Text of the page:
The corner of 16th and Harrison streets is mostly quiet throughout the day, with only small apartments, a few restaurants and other small businesses occupying the street.
This weekend, however, the modest intersection will be filled with lowriders, reggaeton and the smell of pupusas. It will be one of nine entrances for this year’s Carnaval as the annual festival, which was cut back to a resource fair and held on three blocks for the last two years, returns at full scale for the first time since 2019.
The focus this year is on inclusion, family and community. Those are the three words that accompany the theme for this year, “Colores de Amor (Colors of Love).”
“We wanted to have a very intentional event that highlighted the color of Carnaval,” said Rodrigo Duran, executive director of Carnaval SF. “We’re looking to elevate the presence of the LGBTQIA community.”
Featuring a photo of a muxe on the Carnaval poster, the name used to refer to a third gender in Oaxaca, Mexico, the festival this year aims to uplift and appreciate the diversity of the local community and celebrate the different ways in which love can be showcased.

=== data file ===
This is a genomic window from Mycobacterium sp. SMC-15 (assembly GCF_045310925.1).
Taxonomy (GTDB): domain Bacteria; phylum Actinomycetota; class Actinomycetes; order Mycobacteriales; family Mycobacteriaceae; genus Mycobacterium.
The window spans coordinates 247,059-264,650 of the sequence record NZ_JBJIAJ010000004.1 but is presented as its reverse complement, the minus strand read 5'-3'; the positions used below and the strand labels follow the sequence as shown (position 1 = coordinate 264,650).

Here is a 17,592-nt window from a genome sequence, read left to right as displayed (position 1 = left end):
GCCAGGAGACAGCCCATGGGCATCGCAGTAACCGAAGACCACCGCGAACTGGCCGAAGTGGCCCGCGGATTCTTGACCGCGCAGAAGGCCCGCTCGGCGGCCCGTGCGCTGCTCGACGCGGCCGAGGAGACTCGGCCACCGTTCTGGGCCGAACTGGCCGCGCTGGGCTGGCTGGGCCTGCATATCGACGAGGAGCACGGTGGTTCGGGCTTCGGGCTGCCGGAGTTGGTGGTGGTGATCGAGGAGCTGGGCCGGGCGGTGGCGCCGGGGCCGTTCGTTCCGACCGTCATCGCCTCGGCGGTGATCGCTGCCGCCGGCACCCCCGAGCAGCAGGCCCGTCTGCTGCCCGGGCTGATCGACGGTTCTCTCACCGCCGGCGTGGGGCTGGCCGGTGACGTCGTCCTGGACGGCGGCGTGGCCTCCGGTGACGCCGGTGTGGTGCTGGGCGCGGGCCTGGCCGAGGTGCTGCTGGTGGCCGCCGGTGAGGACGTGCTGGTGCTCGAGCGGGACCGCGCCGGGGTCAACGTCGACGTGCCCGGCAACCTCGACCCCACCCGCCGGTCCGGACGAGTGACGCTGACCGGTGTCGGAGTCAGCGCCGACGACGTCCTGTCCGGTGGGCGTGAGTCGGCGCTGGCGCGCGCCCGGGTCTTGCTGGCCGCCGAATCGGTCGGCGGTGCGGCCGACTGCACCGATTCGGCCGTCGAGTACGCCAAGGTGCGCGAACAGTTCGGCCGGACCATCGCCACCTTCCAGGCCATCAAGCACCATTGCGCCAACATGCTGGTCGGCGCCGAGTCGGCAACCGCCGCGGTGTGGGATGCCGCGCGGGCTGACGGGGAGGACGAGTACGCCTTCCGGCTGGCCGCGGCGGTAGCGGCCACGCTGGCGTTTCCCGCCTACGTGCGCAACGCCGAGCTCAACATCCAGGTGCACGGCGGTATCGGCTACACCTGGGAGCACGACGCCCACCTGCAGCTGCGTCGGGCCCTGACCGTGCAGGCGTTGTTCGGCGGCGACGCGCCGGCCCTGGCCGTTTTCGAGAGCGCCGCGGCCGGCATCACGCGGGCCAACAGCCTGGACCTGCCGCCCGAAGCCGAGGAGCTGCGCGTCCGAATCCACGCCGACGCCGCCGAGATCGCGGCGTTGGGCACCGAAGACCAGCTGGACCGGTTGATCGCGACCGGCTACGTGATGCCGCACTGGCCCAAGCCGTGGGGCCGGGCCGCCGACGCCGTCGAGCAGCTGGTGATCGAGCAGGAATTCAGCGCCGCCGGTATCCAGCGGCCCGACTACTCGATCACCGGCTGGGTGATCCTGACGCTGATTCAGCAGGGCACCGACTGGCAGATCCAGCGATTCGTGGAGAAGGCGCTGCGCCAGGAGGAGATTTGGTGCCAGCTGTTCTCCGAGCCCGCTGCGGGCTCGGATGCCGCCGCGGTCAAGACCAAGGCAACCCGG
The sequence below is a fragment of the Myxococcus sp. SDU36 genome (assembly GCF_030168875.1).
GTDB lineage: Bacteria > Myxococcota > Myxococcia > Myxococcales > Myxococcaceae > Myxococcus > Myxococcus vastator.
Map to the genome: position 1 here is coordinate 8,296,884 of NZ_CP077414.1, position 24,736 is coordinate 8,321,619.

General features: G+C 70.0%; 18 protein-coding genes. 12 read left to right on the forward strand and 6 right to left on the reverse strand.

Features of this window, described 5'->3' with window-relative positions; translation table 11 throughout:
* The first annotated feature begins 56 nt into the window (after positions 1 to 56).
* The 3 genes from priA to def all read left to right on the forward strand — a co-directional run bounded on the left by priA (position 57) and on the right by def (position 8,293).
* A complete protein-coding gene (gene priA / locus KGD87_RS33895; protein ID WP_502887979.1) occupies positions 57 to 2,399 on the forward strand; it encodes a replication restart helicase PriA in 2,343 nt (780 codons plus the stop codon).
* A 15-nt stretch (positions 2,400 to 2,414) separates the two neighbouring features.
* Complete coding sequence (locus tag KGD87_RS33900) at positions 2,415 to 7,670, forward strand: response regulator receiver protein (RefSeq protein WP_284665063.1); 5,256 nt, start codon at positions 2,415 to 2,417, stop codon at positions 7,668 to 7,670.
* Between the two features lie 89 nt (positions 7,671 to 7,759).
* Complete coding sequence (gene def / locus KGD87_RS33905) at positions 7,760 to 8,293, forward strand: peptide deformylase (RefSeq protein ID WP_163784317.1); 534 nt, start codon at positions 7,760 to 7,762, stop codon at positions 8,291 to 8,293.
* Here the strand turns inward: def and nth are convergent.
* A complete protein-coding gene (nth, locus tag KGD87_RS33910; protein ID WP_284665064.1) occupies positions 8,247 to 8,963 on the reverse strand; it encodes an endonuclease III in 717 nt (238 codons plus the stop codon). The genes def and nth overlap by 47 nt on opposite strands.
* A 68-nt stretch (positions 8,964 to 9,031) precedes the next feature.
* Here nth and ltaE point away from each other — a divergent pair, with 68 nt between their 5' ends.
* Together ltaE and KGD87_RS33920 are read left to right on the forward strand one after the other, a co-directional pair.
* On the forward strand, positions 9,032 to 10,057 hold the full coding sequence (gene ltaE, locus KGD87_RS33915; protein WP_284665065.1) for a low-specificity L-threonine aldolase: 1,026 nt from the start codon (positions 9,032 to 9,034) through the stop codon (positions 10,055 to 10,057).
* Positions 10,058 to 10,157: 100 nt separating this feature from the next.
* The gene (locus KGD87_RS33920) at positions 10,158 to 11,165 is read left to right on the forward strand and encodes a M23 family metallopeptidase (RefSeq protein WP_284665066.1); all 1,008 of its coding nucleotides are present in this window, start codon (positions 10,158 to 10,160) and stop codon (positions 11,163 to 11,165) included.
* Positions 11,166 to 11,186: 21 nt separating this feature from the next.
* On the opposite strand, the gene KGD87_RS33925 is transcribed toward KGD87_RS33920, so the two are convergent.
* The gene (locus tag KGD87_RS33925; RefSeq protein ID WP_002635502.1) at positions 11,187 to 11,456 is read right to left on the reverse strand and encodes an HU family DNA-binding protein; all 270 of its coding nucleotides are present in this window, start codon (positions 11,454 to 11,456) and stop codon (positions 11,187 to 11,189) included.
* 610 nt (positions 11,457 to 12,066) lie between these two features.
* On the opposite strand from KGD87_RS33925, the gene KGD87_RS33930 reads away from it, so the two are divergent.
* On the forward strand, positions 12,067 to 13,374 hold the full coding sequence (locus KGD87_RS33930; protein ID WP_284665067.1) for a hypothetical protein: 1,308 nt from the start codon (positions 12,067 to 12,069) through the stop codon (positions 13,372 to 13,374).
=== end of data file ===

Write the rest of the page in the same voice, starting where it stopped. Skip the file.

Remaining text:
Carnaval organizers were unsure how this year’s event was going to unfold as they battled unpredictable covid surges. Although the planning started last August, there were constant “pauses” in putting the event together. Nonetheless, the team continued to make plans.
“We went in saying, ‘We are gonna have this Carnaval,’” Duran said.
The full Sunday parade is back, and debuting at Carnaval this year are three new additions to the festival. The first is a gaming and tech pavilion featuring video games developed by people of color. It will make its premiere along Harrison Street between 18th and 19th streets. The second is an LGBTQIA stage and block on the west end of 18th Street. And the third new addition will be a cannabis garden on the north side of Treat Avenue near 16th Street.
“We’re looking to share more love this year,” said Duran.
There’s more history on Carnaval here.
Saturday: 10:30 a.m. The festival begins along Harrison Street with stage performances at 17th, 18th, 19th, 21st, 22nd and 23rd Streets.
Sunday: The parade is from 9:30 a.m. to 2:30 p.m. It begins at 24th and Mission streets.